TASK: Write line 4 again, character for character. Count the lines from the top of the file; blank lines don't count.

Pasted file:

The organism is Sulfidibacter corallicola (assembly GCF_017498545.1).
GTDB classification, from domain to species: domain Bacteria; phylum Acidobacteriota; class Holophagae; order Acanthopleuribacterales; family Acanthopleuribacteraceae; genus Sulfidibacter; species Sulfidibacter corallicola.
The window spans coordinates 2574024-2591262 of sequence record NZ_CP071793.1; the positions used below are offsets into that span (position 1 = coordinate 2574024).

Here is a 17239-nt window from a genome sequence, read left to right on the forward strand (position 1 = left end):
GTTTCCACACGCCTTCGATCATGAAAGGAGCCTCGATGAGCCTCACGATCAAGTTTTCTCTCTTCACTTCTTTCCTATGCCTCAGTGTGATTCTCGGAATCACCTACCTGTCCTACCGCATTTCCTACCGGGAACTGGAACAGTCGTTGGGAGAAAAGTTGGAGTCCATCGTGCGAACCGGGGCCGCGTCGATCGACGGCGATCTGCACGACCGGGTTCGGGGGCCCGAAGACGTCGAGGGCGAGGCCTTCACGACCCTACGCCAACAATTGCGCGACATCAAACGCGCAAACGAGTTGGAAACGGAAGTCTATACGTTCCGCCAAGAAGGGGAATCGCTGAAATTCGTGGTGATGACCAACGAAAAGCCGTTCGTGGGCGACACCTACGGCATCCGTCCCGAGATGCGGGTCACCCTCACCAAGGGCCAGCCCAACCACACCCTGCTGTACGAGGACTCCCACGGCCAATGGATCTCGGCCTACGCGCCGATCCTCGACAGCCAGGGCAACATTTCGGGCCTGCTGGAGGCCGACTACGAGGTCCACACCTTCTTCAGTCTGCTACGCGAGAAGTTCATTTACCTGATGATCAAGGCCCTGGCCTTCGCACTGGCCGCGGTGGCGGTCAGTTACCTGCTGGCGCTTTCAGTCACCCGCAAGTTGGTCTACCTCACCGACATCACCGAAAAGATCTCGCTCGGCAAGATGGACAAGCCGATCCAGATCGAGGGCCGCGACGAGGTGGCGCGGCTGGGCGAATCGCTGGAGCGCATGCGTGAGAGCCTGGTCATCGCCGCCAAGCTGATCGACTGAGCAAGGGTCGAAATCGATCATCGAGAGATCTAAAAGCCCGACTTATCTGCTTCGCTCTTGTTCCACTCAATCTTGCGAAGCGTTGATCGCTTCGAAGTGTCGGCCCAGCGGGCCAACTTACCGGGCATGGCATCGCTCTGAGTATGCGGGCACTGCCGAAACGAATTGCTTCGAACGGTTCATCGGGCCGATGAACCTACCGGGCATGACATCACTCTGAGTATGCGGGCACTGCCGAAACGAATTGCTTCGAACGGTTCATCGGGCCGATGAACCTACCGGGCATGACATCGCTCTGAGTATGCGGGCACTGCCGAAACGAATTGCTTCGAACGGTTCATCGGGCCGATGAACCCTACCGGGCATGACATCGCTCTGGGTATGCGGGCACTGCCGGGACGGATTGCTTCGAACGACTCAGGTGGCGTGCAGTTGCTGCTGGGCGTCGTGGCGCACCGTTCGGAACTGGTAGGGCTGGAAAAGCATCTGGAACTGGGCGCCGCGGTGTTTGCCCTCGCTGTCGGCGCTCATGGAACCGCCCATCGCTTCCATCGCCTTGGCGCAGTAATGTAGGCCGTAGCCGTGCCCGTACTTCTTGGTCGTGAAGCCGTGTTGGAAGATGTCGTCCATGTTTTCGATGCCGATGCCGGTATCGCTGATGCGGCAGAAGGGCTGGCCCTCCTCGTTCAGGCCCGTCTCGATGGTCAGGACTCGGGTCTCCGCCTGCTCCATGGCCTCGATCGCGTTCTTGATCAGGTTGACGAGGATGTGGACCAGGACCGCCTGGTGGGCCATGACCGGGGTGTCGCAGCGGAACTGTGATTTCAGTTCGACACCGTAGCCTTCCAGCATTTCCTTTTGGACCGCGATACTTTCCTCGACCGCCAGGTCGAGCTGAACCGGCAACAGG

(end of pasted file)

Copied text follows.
Here is a 17239-nt window from a genome sequence, read left to right on the forward strand (position 1 = left end):